AIX > Administrator > Performance

Diagnosing and Tuning with PerfPMR: Setup and Execution

IBM performance issue

Everyone uses PerfPMR, a suite of performance and configuration diagnostic programs. But do you really how to use PerfPMR? While there are dozens of different ways to run all, or parts of, PerfPMR, there's little documentation that explains how to do all the things you can do. In this four-part series of articles, you'll learn how to get the most from this comprehensive tool.

If you've ever opened a PMR with IBM for a performance issue, it’s likely you have been asked to run PerfPMR for diagnosis. Once you upload the data to IBM, performance experts analyze it and make remediation suggestions based on the data it presents.

This passive method of PerfPMR usage works well for many busy administrators. However, plenty of admins would like to explore different methods of running PerfPMR and learn about the data it produces.

Download and Setup

So you’ve discovered a performance problem on one of your AIX systems. Maybe a database is running slowly, or an application has ceased communicating with users. Or perhaps you’ve noticed your CPU usage has climbed precipitously overnight for no obvious reason, or network traffic has slowed to a crawl. You try a few familiar tricks, but they don't eliminate the problem. What now? Try the PerfPMR utility.

But before actually downloading PerfPMR and running it on your suspect system(s), some prep work is in order. For starters, placement matters. You can’t – or shouldn’t – install the PerfPMR executables just anywhere. I always tell customers to stay away from / (the root filesystem) and /var, for the obvious problems that may emerge if these filesystems are filled to capacity with PerfPMR data. Also, do not install and run PerfPMR into an NFS-mounted filesystem. Doing so results in confused data from both the NFS server and client, and you certainly don’t want that. I recommend installing PerfPMR either into /tmp or /home; these locations typically contain enough space to run PerfPMR, plus they're easy to remember.

Let’s say you’ve settled on /tmp for your PerfPMR installation. In the /tmp directory, create two subdirectories called “PerfPMR” and “perfdata,” respectively. cd into the /tmp/PerfPMR directory. Then, using either a web browser or FTP from the command line, download the PerfPMR archive along with the README into the /tmp/PerfPMR directory. For convenience, here's the FTP link from within a browser:

Once you arrive at this URL, you'll find many folders. Each holds a PerfPMR version that's tailored for a specific AIX release -- from the current v7.2 and all the way back to v3.2. Go into the folder that corresponds to the AIX version your problem system is running and download both the README and tar archive of PerfPMR.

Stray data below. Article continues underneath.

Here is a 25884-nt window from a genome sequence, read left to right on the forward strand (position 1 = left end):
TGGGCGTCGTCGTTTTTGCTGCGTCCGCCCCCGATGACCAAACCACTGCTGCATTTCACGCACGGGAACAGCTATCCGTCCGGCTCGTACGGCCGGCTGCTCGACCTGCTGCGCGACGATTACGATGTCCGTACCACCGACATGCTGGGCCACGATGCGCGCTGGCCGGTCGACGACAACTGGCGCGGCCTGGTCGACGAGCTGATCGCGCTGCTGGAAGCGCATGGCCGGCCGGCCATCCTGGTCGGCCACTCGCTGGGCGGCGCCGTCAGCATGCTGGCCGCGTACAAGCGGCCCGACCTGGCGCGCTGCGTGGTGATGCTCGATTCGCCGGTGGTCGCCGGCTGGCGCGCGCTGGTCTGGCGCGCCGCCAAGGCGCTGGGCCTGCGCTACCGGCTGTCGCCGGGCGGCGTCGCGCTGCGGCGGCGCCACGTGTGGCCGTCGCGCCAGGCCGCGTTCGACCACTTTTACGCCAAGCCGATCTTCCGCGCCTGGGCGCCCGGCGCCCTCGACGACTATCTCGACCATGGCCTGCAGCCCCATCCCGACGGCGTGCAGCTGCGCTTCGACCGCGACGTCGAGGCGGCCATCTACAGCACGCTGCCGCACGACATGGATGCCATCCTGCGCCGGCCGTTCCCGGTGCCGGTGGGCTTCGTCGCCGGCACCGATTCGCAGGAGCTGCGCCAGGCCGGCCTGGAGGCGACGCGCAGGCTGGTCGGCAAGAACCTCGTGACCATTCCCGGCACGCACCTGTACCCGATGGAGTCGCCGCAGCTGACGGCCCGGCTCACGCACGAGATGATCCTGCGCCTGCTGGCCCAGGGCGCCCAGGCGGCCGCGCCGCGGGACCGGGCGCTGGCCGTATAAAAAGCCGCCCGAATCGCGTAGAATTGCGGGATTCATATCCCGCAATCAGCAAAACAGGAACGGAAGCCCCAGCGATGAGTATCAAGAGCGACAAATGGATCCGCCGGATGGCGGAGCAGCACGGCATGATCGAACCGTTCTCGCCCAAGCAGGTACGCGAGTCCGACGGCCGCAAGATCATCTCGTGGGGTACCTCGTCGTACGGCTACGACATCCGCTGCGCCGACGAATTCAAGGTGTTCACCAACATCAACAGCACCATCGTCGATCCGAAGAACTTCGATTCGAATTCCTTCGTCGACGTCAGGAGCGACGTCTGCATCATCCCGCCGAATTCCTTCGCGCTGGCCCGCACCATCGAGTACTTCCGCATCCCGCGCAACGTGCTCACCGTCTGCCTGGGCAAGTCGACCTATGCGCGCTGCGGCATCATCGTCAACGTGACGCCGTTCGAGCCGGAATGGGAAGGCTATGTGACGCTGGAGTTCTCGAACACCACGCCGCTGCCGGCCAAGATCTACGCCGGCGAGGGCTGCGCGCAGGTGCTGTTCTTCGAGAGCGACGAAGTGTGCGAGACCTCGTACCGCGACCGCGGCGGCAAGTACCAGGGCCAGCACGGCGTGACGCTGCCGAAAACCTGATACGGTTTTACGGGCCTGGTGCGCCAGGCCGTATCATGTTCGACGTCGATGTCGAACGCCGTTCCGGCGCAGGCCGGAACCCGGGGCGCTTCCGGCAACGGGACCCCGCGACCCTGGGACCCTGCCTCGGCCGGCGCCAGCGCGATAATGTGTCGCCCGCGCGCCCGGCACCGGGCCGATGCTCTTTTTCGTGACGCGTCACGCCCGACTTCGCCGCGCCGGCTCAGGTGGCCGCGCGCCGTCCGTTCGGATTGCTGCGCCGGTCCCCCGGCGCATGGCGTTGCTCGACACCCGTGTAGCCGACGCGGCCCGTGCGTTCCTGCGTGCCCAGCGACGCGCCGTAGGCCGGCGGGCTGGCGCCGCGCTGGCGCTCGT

Next, follow the unpacking and installation instructions in the README; they’ll take all of a minute to execute. When you complete the installation, you’ll have about 50 distinct executables in your /tmp/PerfPMR directory (including shell and awk scripts with a few C routines tossed in). A link will also have been created to /usr/bin, pointing back to the file in your /tmp/PerfPMR directory. This is the “master control” file, so to speak, for a typical PerfPMR run. Scan the contents of this directory and familiarize yourself with the files it contains. We’ll cover some of these in future articles.

The first thing you need to check is whether you have the space to store all of the reports PerfPMR will generate; at minimum, there will be a few dozen. PerfPMR cannot be run from its installation directory, so cd into your /tmp/perfdata directory and issue this command: -P 

This produces a screen full of information. In the last two lines of this text, you’ll see something like this:

PERFPMR: disk space needed is at least :  <490> Mbytes
PERFPMR: free space in this directory  :  <4112> Mbytes

If you have enough free space to accommodate the PerfPMR data, you’re good to go. This step is very important because the last thing you want is to have your PerfPMR run aborted because you don't have enough space for the data.


Now that you’ve installed PerfPMR and verified you have the space needed for all of its reports, you're ready to run the utility. Running it in default (the preferred option, at least initially) is easily accomplished – as the root user – with this command: 600 <enter>  


Mark J. Ray has been working with AIX for 23 years, 18 of which have been spent in performance. His mission is to make the diagnosis and remediation of the most difficult and complex performance issues easy to understand and implement. Mark can be reached at

Like what you just read? To receive technical tips and articles directly in your inbox twice per month, sign up for the EXTRA e-newsletter here.

comments powered by Disqus



2019 Solutions Edition

A Comprehensive Online Buyer's Guide to Solutions, Services and Education.

Achieving a Resilient Data Center

Implement these techniques to improve data-center resiliency.


AIO: The Fast Path to Great Performance

AIX Enhancements -- Workload Partitioning

The most exciting POWER6 enhancement, live partition mobility, allows one to migrate a running LPAR to another physical box and is designed to move running partitions from one POWER6 processor-based server to another without any application downtime whatsoever.

IBM Systems Magazine Subscribe Box Read Now Link Subscribe Now Link iPad App Google Play Store
IBMi News Sign Up Today! Past News Letters